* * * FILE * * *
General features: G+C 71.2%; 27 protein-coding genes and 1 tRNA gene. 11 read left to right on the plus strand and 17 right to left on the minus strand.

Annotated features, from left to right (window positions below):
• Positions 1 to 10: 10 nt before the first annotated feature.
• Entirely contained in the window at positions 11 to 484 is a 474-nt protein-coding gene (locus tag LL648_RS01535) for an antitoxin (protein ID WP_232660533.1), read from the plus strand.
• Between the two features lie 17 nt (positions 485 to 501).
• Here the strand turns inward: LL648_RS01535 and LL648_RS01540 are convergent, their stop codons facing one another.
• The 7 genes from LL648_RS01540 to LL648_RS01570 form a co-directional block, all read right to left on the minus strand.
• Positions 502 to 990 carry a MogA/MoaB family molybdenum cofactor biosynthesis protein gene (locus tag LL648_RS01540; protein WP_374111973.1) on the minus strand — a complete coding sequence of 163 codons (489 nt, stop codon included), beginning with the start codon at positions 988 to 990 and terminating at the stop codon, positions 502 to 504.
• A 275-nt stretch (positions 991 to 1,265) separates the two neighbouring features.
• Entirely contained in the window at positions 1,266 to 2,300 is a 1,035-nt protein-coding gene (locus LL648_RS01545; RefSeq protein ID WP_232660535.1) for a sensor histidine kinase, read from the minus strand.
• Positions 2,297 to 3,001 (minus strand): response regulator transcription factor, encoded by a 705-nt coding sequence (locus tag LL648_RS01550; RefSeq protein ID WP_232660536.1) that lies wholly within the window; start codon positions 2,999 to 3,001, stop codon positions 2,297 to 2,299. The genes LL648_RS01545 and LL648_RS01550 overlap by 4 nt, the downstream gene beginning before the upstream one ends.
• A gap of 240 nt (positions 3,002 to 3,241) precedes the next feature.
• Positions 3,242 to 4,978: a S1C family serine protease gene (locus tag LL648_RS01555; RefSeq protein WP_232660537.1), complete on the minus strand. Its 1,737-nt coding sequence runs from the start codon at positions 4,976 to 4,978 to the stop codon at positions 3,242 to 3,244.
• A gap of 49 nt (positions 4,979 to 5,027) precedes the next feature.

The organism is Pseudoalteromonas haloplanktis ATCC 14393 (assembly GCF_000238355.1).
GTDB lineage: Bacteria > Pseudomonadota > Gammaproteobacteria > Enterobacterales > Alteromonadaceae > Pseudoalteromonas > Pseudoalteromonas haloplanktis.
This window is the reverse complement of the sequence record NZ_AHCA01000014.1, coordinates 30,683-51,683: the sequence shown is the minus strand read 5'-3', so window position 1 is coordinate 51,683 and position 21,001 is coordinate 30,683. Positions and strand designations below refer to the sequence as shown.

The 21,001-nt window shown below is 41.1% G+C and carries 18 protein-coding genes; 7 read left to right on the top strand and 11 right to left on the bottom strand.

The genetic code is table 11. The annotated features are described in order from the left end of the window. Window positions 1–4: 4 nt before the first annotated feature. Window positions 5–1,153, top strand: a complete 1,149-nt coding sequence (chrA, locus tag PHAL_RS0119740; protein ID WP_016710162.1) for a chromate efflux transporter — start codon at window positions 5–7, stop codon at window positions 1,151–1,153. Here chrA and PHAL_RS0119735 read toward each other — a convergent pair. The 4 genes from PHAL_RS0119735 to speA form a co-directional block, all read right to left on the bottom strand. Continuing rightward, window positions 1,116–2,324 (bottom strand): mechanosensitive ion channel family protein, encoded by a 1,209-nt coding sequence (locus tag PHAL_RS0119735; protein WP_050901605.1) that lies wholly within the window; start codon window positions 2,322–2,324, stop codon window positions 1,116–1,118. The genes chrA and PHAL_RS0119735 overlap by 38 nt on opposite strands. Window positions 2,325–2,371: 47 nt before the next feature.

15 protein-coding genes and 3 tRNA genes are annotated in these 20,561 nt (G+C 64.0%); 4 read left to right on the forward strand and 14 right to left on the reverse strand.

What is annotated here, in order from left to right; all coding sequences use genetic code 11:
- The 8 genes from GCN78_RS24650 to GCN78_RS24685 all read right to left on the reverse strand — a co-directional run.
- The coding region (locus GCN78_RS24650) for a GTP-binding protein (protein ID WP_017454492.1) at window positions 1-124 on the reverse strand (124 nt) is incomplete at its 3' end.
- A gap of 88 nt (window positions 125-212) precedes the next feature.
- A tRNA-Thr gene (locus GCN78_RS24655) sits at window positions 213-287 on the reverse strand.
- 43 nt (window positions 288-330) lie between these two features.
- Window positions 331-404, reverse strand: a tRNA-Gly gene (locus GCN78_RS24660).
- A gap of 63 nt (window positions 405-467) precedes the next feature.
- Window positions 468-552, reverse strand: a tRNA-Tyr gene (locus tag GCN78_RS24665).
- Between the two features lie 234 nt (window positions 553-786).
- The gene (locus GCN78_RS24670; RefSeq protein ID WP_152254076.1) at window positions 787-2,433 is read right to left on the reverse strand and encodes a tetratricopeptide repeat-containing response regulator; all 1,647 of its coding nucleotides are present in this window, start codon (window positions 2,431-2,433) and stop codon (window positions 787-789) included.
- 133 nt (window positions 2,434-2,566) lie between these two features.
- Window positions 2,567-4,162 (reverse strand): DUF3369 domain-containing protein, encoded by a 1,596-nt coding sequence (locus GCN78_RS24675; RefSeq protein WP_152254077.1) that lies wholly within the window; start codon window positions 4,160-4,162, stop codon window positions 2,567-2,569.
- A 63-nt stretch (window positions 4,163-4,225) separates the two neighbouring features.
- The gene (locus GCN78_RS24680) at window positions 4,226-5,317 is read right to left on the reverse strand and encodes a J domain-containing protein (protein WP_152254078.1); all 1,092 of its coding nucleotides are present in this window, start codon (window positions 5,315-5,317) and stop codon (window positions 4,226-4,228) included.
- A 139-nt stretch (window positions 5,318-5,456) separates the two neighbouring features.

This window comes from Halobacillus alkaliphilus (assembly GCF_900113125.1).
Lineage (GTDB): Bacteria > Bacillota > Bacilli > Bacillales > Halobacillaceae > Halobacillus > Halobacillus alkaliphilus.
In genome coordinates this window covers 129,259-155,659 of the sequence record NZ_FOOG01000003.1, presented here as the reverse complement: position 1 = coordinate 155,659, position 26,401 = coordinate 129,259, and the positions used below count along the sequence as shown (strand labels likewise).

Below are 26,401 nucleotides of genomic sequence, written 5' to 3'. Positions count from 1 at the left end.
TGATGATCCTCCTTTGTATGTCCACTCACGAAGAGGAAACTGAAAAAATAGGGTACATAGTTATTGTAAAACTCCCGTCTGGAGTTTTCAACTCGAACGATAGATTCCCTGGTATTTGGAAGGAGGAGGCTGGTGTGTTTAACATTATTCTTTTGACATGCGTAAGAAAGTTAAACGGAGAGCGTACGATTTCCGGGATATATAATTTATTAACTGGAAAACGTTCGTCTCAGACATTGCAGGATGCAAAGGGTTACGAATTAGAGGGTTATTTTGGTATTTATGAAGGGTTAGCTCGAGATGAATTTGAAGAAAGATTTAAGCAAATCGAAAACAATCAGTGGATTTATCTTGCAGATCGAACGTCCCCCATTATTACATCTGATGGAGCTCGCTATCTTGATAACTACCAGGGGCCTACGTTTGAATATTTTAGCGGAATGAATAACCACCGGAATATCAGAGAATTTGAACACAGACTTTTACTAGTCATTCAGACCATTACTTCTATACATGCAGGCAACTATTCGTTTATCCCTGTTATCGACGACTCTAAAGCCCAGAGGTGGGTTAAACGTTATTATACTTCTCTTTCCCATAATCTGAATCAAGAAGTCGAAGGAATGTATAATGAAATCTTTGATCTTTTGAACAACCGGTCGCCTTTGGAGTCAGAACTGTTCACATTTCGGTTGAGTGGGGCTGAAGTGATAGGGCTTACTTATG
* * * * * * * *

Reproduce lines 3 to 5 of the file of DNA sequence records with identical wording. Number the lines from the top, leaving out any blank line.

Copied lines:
• Positions 1 to 10: 10 nt before the first annotated feature.
• Entirely contained in the window at positions 11 to 484 is a 474-nt protein-coding gene (locus tag LL648_RS01535) for an antitoxin (protein ID WP_232660533.1), read from the plus strand.
• Between the two features lie 17 nt (positions 485 to 501).